By Elliot Kukla in The New York Times.
I became disabled overnight in a car accident. The car accident was a dream, but the disability was real.
I dreamed I was driving through the ravaged streets of Oakland, Calif., at the end of the world. I turned the corner and careened inescapably into a white chemical blaze. I woke with a start, the white flash still burning behind my eyes, the worst headache of my life piercing my left temporal lobe. I remembered my mother having a brain aneurysm years before and knew the “worst headache of my life” was not to be ignored. My wife and I hurried to the hospital, expecting life to change forever. Once at the emergency room, things moved quickly: CT scans were ordered, crystal clear spinal fluid was drawn from my back. Eight hours later, I was told I was perfectly healthy.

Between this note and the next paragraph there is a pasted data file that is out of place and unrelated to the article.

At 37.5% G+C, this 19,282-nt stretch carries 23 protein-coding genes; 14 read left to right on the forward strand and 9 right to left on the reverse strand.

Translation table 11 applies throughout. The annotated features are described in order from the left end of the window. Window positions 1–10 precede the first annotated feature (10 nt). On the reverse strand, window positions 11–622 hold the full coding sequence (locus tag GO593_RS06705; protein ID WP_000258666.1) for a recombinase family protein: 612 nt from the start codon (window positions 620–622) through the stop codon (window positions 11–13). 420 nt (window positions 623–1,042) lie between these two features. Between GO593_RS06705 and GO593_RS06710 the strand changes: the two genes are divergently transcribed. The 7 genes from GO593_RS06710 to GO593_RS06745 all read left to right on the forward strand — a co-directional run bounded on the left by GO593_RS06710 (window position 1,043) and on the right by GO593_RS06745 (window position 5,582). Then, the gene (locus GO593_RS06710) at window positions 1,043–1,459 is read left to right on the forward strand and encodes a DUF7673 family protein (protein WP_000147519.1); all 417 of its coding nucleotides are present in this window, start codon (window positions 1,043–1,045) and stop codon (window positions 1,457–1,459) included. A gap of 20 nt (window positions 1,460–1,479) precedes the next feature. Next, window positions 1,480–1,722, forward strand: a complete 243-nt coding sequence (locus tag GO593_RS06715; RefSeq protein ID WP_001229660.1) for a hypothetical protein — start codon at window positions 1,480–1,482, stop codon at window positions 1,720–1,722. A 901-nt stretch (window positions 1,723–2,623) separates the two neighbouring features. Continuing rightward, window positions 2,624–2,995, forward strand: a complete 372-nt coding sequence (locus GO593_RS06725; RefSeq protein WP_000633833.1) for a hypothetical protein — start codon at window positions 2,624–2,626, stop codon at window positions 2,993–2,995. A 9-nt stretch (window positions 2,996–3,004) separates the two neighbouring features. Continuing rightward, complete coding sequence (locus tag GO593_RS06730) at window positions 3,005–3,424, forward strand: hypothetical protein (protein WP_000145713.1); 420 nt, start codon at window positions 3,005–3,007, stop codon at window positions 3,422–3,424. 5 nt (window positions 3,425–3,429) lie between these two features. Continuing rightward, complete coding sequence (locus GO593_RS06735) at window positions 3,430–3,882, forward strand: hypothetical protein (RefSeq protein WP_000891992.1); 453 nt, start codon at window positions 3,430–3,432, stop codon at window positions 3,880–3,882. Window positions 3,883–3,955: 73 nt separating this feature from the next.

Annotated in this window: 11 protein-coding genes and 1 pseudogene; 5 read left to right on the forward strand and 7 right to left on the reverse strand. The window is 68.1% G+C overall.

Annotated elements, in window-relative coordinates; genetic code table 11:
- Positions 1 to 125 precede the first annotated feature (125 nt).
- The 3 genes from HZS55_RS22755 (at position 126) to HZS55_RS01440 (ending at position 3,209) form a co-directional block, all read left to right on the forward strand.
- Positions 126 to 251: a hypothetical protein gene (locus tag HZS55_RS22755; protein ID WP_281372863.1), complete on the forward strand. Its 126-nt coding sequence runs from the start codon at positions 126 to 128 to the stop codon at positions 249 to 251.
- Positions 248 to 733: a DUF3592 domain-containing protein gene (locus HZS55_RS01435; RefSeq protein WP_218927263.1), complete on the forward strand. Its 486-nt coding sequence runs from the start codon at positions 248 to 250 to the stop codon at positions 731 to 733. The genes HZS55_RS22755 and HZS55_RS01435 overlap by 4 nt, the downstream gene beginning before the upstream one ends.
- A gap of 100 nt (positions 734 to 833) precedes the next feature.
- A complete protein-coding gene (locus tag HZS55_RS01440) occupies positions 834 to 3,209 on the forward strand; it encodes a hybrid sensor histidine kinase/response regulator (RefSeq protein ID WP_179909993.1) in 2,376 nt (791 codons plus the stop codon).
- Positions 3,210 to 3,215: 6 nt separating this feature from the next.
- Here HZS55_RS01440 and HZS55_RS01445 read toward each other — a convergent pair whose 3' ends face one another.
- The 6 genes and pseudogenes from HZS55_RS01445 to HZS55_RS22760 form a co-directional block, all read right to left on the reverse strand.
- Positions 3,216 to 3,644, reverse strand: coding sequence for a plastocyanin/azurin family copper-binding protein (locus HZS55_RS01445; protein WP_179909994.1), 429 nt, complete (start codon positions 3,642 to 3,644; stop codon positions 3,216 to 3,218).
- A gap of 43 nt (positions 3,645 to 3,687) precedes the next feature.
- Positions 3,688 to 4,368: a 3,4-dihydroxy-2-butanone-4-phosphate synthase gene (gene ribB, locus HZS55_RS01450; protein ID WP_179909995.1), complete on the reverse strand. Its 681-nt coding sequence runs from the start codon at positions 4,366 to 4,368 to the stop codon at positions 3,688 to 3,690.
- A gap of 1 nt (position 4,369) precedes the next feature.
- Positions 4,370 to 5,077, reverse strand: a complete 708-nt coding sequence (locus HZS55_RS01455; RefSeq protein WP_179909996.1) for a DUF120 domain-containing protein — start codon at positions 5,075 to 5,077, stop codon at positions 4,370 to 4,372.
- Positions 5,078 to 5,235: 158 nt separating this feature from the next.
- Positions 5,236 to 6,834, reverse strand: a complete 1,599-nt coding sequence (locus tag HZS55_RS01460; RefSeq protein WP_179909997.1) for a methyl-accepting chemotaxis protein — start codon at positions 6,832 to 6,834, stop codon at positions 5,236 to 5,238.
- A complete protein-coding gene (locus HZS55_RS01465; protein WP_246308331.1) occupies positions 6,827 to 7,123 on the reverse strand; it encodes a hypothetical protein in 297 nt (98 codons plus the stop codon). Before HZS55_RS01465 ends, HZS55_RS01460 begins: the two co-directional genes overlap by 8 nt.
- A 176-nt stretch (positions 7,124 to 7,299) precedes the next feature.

What they meant, but wouldn’t say, was that they didn’t know what was wrong. Over the next weeks and months, it became obvious that I was far from well. The terrible headaches continued, I developed burning nerve pain all over my torso, I was wrapped in a thick brain fog, I sprouted mouth ulcers, I was crushed with exhaustion. I would open my mouth and be unable to speak. I could get lost in my own house between bedroom and bathroom, and forget my wife’s name. I started having seizures.
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